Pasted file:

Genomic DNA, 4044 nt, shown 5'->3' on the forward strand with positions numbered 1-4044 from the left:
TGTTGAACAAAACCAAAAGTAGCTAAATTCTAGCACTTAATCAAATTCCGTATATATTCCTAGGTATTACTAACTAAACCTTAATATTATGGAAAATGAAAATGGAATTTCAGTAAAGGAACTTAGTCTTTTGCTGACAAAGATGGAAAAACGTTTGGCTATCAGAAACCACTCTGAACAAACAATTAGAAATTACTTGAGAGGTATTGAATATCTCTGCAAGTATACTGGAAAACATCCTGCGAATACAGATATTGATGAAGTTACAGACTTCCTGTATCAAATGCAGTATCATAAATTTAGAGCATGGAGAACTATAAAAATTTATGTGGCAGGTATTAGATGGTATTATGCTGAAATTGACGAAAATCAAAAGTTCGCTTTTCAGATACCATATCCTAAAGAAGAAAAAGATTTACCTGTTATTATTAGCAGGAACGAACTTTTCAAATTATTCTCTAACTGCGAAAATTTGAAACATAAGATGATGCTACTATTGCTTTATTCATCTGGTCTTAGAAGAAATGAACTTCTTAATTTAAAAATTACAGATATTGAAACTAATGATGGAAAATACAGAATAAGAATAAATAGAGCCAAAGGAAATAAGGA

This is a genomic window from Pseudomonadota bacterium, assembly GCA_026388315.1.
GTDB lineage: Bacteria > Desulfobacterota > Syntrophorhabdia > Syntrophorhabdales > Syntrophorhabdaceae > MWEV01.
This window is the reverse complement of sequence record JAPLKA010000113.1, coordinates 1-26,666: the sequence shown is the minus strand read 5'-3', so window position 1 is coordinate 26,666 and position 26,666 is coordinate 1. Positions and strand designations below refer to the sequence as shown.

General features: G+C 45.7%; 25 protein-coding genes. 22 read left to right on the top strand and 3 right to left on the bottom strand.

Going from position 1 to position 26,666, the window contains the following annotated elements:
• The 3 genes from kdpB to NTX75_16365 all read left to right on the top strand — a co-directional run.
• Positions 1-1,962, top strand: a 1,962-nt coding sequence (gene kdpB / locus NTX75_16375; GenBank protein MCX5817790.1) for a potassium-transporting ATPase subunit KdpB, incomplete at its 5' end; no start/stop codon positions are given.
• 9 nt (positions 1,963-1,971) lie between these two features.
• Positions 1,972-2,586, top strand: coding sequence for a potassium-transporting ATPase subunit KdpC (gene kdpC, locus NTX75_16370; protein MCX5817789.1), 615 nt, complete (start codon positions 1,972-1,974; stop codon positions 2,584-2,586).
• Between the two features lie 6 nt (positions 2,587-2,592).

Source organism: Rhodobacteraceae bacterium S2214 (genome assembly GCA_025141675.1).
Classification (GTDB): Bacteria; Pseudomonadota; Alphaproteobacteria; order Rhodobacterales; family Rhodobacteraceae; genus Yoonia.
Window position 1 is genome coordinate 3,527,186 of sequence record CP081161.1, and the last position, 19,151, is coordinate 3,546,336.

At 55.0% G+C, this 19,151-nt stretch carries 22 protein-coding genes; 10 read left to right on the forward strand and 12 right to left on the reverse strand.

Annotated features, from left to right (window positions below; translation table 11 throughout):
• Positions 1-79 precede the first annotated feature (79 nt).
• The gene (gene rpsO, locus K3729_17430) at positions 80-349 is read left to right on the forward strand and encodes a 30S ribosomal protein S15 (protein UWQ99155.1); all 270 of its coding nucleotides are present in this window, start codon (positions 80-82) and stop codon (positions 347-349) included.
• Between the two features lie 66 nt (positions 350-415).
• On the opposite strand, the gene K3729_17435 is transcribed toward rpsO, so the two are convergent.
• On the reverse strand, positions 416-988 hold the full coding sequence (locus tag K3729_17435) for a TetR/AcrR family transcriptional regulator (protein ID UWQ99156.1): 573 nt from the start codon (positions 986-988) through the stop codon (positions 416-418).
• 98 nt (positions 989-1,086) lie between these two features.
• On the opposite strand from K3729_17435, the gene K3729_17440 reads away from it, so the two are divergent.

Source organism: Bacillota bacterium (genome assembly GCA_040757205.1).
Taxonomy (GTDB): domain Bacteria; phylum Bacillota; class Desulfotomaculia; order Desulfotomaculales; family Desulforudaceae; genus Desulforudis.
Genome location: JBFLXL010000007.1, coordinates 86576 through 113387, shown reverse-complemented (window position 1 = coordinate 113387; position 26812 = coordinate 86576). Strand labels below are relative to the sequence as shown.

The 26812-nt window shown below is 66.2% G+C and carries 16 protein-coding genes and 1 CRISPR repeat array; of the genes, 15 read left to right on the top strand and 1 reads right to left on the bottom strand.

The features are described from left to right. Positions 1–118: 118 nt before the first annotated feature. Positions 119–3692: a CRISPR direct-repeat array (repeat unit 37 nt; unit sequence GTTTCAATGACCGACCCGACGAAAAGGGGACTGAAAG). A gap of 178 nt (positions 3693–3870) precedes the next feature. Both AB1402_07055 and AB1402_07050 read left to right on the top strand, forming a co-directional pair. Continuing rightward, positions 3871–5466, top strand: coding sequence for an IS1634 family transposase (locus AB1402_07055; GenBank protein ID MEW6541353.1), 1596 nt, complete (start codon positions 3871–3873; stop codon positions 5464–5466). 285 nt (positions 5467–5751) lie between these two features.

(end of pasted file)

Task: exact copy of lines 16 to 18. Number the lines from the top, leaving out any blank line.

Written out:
At 55.0% G+C, this 19,151-nt stretch carries 22 protein-coding genes; 10 read left to right on the forward strand and 12 right to left on the reverse strand.

Annotated features, from left to right (window positions below; translation table 11 throughout):
• Positions 1-79 precede the first annotated feature (79 nt).